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shore1

[shawr, shohr] /ʃɔr, ʃoʊr/
noun
1.
the land along the edge of a sea, lake, broad river, etc.
2.
some particular country:
my native shore.
3.
land, as opposed to sea or water:
a marine serving on shore.
4.
Law. the space between the ordinary high-water and low-water mark.
adjective
5.
of, pertaining to, or located on land, especially land along the edge of a body of water:
a marine on shore duty.
Origin
1300-1350
1300-50; Middle English schore, Old English scora; cognate with Middle Dutch, Middle Low German schore; perhaps akin to shear
Synonyms
1. strand, margin. Shore, bank, beach, coast refer to an edge of land abutting on an ocean, lake, or other large body of water. Shore is the general word: The ship reached shore. Bank denotes the land along a river or other watercourse, sometimes steep but often not: The river flows between its banks. Beach refers to sandy or pebbly margins along a shore, especially those made wider at ebb tide: a private beach for bathers. Coast applies only to land along an ocean: the Pacific coast.

shore2

[shawr, shohr] /ʃɔr, ʃoʊr/
noun
1.
a supporting post or beam with auxiliary members, especially one placed obliquely against the side of a building, a ship in drydock, or the like; prop; strut.
verb (used with object), shored, shoring.
2.
to support by or as if by a shore or shores; prop (usually followed by up):
to shore up a roof; government subsidies to shore up falling corn prices.
Origin
1300-50; (noun) Middle English; cognate with Middle Low German, Middle Dutch schore prop; (v.) shoren, derivative of the noun
Synonyms
1. brace, buttress, stay.

shore3

[shawr, shohr] /ʃɔr, ʃoʊr/
verb (used with object), shored, shoring. Scot. and North England
1.
to threaten (someone).
2.
to offer or proffer (something).
Origin
1325-75; Middle English (Scots) schore < ?
Dictionary.com Unabridged
Based on the Random House Dictionary, © Random House, Inc. 2014.
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Examples from the web for shores
  • He wants to return, to hear the song the stars sing, on the shores of the great sea.
  • Oysters were eaten on both shores, as were mussels and periwinkles.
  • Lobster is an integral ingredient to the cuisine, indigenous to the shores of the region.
  • And the shores of the red sea with historical and descriptive illustrations.
  • These waters were named in reference to the people living on their shores.
  • It remains a popular attraction, hosting regattas, and theatrical events on its shores.
  • Geology the shores of cook strait on both sides are mostly composed of steep cliffs.
British Dictionary definitions for shores

shore1

/ʃɔː/
noun
1.
the land along the edge of a sea, lake, or wide river related adjective littoral
2.
  1. land, as opposed to water (esp in the phrase on shore)
  2. (as modifier): shore duty
3.
(law) the tract of coastland lying between the ordinary marks of high and low water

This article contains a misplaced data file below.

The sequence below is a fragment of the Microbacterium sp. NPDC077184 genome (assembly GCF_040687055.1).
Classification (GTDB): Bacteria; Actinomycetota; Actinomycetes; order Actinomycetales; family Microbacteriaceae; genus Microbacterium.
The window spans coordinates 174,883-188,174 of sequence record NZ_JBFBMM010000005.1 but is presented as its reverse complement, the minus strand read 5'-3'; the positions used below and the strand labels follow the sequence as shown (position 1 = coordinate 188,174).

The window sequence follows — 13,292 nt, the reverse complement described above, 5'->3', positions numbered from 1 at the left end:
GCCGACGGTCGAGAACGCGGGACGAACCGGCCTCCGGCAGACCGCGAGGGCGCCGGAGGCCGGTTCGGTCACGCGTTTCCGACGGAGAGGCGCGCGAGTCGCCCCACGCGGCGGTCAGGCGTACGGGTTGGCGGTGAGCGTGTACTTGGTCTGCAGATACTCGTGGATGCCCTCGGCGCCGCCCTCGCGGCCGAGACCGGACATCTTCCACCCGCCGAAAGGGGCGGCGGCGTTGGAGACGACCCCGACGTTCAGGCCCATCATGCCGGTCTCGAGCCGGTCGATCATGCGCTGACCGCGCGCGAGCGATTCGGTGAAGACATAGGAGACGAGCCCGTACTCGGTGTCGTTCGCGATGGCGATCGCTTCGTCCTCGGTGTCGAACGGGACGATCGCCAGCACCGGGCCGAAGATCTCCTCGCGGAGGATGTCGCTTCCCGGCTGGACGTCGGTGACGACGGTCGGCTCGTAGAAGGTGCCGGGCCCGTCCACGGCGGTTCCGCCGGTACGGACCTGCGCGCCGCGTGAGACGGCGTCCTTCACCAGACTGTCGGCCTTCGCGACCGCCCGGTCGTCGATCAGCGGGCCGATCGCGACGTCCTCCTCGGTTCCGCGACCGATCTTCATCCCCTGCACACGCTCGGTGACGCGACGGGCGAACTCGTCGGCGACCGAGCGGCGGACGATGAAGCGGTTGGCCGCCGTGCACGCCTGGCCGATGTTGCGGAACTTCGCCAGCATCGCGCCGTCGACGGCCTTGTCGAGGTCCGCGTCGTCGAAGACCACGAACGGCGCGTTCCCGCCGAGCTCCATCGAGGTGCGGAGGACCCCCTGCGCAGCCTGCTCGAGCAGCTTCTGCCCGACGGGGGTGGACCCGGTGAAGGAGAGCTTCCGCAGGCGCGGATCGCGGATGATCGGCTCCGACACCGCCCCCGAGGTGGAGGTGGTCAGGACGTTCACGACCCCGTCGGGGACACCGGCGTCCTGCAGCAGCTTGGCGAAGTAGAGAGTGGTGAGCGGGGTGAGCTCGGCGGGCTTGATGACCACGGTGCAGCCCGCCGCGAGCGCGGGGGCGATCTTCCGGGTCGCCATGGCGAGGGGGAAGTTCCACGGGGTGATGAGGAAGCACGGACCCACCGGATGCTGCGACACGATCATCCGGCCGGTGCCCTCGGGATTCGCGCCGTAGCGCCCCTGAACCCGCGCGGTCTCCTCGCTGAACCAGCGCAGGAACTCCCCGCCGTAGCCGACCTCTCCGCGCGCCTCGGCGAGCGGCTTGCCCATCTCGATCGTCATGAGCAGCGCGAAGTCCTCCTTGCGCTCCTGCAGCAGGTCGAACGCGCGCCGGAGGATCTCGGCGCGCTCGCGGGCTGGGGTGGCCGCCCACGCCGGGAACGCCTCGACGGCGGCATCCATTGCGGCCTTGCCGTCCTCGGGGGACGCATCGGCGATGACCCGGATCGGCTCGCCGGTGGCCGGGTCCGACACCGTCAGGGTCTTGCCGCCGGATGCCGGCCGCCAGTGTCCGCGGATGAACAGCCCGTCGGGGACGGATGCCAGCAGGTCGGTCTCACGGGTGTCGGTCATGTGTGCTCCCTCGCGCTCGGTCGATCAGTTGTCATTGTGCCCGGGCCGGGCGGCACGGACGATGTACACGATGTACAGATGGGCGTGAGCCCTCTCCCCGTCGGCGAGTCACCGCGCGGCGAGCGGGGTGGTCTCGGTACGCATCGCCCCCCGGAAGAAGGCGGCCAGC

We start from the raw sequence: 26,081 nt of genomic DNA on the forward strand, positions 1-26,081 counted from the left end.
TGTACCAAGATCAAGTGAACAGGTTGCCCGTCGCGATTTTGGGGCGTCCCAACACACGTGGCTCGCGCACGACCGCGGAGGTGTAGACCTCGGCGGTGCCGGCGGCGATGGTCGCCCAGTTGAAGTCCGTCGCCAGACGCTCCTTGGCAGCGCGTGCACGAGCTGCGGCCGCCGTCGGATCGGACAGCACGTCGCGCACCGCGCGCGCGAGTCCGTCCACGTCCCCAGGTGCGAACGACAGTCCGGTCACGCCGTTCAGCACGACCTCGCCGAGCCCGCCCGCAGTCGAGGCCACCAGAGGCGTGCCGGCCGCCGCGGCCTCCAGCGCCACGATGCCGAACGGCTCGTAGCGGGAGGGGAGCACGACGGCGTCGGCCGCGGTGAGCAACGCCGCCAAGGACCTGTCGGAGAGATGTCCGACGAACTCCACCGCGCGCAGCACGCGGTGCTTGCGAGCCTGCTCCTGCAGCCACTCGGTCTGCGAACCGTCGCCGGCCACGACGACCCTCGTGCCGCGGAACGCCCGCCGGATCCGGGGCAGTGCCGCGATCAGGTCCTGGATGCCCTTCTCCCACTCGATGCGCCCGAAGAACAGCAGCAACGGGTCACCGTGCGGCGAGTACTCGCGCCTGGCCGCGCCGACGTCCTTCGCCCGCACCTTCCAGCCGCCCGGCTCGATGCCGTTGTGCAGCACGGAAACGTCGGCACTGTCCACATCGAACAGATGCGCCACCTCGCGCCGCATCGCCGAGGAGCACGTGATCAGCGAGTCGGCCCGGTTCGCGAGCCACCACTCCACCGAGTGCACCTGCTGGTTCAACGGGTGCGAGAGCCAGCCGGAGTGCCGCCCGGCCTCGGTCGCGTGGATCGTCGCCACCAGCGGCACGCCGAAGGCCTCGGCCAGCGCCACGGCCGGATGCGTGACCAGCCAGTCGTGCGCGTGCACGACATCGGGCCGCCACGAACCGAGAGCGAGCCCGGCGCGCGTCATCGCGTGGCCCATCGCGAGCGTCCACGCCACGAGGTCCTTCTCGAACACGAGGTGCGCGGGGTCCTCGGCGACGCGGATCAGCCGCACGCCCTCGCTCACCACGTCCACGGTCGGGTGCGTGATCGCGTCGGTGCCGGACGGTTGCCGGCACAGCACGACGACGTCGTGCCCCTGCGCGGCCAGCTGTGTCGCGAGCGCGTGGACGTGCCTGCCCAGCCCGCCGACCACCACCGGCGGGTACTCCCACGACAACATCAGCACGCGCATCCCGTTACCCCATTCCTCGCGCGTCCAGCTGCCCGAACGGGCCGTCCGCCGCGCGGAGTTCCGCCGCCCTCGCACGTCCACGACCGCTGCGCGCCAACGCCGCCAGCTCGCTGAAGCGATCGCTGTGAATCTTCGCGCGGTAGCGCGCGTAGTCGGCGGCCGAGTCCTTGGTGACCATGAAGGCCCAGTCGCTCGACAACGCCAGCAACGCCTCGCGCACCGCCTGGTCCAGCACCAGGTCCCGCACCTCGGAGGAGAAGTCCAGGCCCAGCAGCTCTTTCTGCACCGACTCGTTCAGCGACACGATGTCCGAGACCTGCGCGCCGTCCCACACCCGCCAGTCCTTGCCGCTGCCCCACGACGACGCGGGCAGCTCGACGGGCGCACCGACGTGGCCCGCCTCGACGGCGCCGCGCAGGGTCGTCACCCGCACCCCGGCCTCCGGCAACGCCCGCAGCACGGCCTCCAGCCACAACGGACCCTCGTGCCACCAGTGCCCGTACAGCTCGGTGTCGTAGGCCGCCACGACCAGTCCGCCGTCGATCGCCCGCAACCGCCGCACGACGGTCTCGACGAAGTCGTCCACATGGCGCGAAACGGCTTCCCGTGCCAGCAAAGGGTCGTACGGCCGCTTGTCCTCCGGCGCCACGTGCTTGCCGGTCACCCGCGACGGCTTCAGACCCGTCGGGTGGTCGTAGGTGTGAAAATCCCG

4.
(often pl) a country: his native shores
verb
5.
(transitive) to move or drag (a boat) onto a shore
Word Origin
C14: probably from Middle Low German, Middle Dutch schōre; compare Old High German scorra cliff; see shear

shore2

/ʃɔː/
noun
1.
a prop, post, or beam used to support a wall, building, ship in dry dock, etc
verb
2.
(transitive) often foll by up. to prop or make safe with or as if with a shore
Derived Forms
shoring, noun
Word Origin
C15: from Middle Dutch schōre; related to Old Norse skortha prop

shore3

/ʃɔː/
verb
1.
(Austral & NZ) a past tense of shear
Collins English Dictionary - Complete & Unabridged 2012 Digital Edition
© William Collins Sons & Co. Ltd. 1979, 1986 © HarperCollins
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Word Origin and History for shores

shore

n.

"land bordering a large body of water," c.1300, from an Old English word or from Middle Low German schor "shore, coast, headland," or Middle Dutch scorre "land washed by the sea," all probably from Proto-Germanic *skur-o- "cut," from PIE *(s)ker- (1) "to cut" (see shear (v.)).

According to etymologists originally with a sense of "division" between land and water. But if the word began on the North Sea coast of the continent, it might as well have meant originally "land 'cut off' from the mainland by tidal marshes" (cf. Old Norse skerg "an isolated rock in the sea," related to sker "to cut, shear"). Old English words for "coast, shore" were strand (n.), waroþ, ofer. Few Indo-European languages have such a single comprehensive word for "land bordering water" (Homer uses one word for sandy beaches, another for rocky headlands). General application to "country near a seacoast" is attested from 1610s.

v.

mid-14c., "to prop, support with a prop;" of obscure etymology though widespread in West Germanic; cf. Middle Dutch schooren "to prop up, support," Old Norse skorða (n.) "a piece of timber set up as a support." Related: Shored; shoring. Also as a noun, "post or beam for temporary support of something" (mid-15c.), especially an oblique timber to brace the side of a building or excavation.

Online Etymology Dictionary, © 2010 Douglas Harper
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